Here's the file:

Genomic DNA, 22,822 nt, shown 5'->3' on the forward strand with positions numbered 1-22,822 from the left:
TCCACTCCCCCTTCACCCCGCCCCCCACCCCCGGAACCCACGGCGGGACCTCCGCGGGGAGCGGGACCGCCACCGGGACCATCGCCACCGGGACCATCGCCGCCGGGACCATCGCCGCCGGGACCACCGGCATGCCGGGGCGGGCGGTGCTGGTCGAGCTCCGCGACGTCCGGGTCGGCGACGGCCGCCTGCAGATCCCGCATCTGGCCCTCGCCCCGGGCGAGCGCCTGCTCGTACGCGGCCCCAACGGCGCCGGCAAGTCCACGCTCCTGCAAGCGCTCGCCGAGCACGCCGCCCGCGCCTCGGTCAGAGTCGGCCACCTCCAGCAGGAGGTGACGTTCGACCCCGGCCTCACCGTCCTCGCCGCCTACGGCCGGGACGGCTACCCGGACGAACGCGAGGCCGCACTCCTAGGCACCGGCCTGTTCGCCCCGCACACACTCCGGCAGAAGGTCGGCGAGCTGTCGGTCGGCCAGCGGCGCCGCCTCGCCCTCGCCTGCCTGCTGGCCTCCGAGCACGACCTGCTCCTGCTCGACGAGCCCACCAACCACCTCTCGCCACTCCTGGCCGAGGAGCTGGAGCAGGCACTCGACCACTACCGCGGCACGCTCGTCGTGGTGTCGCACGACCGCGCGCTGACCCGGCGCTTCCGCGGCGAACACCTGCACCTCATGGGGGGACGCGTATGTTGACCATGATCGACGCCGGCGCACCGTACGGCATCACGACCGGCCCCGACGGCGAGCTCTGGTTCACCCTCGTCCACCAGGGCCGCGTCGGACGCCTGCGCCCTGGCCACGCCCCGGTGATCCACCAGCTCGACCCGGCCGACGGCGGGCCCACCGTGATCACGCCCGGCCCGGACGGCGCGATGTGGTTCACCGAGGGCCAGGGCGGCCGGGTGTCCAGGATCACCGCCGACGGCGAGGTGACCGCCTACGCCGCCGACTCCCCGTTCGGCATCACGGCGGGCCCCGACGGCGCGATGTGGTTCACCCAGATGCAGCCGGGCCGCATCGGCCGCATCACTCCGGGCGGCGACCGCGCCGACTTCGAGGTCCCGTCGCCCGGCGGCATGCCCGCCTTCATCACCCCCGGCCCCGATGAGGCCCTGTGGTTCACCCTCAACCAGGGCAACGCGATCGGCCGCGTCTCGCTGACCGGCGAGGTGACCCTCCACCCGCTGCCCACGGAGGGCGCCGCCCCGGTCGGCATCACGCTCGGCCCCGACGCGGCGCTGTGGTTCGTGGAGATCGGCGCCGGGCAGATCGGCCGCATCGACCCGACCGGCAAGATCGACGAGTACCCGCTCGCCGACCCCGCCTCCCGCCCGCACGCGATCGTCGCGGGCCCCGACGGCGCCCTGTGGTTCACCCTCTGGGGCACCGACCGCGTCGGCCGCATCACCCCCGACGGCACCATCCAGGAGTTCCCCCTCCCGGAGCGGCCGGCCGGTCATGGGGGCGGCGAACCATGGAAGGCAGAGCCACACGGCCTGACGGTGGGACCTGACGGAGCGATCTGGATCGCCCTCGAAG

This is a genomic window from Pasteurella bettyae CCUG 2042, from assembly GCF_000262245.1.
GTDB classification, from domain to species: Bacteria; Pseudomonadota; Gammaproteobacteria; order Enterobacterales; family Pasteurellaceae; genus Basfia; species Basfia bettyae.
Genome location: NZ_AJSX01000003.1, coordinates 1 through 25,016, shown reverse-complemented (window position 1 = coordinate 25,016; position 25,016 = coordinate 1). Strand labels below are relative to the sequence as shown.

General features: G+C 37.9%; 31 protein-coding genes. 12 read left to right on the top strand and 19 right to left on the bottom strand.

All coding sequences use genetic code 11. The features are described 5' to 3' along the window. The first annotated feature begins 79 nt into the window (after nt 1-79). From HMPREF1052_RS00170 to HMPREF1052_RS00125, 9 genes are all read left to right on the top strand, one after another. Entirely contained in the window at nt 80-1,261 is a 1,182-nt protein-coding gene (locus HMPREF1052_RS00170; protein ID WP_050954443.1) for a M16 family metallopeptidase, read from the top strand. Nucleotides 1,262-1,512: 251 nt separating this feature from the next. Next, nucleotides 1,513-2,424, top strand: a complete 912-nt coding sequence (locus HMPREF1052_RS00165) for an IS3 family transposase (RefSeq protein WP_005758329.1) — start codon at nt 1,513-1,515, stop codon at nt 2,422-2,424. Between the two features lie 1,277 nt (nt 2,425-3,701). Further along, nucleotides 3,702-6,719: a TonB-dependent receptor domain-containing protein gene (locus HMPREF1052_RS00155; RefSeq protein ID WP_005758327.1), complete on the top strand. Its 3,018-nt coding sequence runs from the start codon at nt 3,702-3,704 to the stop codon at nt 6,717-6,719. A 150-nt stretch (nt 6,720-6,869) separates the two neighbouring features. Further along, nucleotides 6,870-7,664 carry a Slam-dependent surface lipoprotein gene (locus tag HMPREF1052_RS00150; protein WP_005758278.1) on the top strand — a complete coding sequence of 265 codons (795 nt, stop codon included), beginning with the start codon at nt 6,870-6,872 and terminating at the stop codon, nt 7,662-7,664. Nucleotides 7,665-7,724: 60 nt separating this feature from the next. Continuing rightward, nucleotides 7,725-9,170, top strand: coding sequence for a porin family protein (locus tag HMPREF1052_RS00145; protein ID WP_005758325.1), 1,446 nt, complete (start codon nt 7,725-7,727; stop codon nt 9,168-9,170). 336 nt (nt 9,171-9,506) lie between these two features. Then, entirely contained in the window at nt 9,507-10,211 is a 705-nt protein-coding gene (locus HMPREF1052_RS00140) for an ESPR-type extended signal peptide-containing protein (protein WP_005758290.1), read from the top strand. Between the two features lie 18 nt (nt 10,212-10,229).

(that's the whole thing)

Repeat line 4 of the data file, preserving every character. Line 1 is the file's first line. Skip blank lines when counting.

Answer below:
GTDB classification, from domain to species: Bacteria; Pseudomonadota; Gammaproteobacteria; order Enterobacterales; family Pasteurellaceae; genus Basfia; species Basfia bettyae.